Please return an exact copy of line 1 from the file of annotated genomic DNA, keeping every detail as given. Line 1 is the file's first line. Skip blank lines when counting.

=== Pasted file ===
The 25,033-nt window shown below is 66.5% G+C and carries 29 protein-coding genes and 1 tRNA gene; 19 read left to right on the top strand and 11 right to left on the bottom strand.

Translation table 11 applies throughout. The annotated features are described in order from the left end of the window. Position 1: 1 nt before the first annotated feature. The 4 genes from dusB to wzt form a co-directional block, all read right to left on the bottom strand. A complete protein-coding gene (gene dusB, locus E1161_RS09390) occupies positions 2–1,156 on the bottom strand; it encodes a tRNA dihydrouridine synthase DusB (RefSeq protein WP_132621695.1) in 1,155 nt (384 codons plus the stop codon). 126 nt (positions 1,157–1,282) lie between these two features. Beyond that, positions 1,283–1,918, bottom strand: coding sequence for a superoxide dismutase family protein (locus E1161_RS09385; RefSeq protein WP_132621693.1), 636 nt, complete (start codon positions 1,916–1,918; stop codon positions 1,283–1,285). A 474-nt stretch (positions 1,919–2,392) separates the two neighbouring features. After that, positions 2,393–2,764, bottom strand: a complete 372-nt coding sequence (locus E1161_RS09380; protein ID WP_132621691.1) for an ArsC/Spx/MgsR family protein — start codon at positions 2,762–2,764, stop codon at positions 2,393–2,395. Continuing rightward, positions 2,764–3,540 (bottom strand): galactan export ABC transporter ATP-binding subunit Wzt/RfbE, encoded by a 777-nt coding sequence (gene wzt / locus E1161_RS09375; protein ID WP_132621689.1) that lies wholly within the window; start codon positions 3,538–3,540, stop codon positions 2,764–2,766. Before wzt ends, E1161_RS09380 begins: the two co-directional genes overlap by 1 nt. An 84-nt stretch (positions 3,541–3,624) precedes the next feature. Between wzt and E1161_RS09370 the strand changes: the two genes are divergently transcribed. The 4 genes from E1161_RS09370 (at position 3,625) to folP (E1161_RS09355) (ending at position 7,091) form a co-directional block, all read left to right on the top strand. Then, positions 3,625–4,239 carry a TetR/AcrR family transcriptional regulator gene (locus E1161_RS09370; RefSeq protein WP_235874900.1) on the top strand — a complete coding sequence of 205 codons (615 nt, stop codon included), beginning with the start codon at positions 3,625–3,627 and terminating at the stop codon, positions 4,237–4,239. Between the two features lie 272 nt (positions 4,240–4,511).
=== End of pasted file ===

The 25,033-nt window shown below is 66.5% G+C and carries 29 protein-coding genes and 1 tRNA gene; 19 read left to right on the top strand and 11 right to left on the bottom strand.